Caterpillars make welcome return to station as volunteer’s conservation efforts bear fruit

Brimstone butterfly Picture: MATT BERRY/BUTTERFLY CONSERVATION TRUST

Brimstone butterfly Picture: MATT BERRY/BUTTERFLY CONSERVATION TRUST - Credit: Archant

A butterfly in decline has found a safe haven at a Suffolk railway station.

Sue Cox (left) receiving an award for her work at Somerleyton station at this year's Station Adopter

Sue Cox (left) receiving an award for her work at Somerleyton station at this year's Station Adopter Awards Picture: GREATER ANGLIA - Credit: Archant

While not endangered, Brimstone Butterfly's caterpillar relies on Alder and Common Buckthorn to survive.

Volunteer Sue Cox, who looks after Somerleyton station near Lowestoft under Greater Anglia's Station Adoption initiative, last year planted a Buckthorn hedge to help with Suffolk Butterfly Conservation's Brimstone and Buckthorn project.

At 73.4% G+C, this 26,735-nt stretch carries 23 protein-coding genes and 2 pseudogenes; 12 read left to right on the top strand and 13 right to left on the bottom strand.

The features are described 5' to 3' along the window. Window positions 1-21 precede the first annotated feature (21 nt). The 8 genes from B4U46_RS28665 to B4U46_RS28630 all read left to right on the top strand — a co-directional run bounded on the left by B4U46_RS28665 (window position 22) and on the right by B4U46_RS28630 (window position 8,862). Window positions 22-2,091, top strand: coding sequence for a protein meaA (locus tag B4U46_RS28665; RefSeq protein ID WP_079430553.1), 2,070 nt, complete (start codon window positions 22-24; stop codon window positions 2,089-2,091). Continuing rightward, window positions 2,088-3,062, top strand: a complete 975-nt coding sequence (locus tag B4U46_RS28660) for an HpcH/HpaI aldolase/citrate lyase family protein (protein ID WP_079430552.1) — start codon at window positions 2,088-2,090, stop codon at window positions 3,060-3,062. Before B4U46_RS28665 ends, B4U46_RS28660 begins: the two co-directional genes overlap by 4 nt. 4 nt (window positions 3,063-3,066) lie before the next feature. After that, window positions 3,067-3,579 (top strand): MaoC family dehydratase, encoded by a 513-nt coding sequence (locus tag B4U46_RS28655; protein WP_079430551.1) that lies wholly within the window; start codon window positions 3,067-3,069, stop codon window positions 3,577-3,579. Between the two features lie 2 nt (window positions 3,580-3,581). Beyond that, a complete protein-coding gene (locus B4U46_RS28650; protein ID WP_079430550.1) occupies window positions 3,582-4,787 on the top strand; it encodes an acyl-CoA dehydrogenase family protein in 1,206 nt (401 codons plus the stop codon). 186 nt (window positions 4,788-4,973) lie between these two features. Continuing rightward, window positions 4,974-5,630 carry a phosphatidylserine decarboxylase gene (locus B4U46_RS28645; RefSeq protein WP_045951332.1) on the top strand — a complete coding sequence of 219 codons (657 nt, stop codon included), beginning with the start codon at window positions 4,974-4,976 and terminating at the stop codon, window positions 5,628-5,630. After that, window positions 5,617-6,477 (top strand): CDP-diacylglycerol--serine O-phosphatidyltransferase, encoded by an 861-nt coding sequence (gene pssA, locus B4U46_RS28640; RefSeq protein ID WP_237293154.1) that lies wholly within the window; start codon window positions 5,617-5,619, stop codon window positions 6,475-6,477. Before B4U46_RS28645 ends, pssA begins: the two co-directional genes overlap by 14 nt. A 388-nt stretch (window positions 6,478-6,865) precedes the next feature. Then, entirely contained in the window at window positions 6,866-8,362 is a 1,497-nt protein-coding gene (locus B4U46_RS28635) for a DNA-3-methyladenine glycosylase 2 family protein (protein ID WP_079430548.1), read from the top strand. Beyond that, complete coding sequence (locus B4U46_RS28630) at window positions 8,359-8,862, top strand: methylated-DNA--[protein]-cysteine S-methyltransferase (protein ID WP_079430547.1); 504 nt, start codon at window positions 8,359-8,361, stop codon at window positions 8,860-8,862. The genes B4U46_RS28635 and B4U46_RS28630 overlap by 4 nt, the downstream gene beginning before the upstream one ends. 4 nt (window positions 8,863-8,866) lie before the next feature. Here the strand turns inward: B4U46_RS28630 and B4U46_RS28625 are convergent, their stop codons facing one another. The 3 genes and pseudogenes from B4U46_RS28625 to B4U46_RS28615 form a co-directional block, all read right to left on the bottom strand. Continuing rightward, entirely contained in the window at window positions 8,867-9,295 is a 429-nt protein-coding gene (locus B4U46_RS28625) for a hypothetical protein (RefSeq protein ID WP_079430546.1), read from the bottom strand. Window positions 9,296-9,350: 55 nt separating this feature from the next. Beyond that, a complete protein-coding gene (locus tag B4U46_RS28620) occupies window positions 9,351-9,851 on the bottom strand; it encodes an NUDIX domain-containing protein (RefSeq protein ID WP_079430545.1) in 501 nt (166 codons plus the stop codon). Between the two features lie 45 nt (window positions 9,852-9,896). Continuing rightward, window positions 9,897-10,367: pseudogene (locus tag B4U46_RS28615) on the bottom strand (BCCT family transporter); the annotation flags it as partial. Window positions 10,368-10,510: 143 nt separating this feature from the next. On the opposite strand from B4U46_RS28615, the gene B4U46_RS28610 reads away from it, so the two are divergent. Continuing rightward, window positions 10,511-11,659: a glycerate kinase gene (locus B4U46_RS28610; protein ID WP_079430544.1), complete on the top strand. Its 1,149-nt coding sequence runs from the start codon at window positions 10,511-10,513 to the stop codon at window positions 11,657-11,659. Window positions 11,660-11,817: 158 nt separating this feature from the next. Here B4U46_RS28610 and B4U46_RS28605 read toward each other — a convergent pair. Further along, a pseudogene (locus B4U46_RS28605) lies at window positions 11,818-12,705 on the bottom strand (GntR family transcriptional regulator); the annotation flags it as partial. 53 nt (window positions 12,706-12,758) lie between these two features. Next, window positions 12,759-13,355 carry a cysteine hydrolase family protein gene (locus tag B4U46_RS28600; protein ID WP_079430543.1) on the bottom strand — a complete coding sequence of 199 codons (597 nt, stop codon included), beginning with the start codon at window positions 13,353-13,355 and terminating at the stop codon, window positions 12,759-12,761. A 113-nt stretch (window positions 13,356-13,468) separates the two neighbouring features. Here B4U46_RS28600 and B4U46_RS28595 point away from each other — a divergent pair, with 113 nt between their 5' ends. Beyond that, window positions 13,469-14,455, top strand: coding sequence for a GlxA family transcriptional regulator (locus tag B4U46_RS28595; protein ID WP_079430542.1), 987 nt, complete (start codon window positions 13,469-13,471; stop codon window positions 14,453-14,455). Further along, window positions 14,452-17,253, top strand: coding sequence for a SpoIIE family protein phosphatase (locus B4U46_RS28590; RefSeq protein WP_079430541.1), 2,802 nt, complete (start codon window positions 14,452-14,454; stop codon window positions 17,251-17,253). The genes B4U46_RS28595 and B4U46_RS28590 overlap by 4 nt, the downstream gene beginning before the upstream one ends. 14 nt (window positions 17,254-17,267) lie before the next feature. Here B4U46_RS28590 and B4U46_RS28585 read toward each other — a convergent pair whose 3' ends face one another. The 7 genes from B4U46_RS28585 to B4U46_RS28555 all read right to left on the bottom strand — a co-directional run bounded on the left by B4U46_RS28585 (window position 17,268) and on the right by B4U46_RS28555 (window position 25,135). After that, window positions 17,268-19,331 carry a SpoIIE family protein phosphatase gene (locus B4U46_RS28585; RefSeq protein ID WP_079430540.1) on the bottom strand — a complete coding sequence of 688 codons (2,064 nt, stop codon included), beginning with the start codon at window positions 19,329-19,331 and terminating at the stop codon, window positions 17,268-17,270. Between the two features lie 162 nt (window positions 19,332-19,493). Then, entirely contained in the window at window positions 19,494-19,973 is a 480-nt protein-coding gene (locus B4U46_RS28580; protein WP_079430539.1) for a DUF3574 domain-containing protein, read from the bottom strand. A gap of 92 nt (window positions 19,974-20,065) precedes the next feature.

MORE - Baker revives bread loaves made from ancient grainsThe Brimstone was once described as 'scarce' in east Suffolk and, along with all insects, has seen a decline in numbers due to habitat loss.

"We often see first generation Brimstone Butterflies here in early spring, emerging from hibernation on a warm sunny day to look for nectar and mates. But we very rarely see the second generation," said Sue.

"So I was rather pleased to see a very fresh, very green male Brimstone nectaring on the Wild Pea on the platform at the beginning of August."


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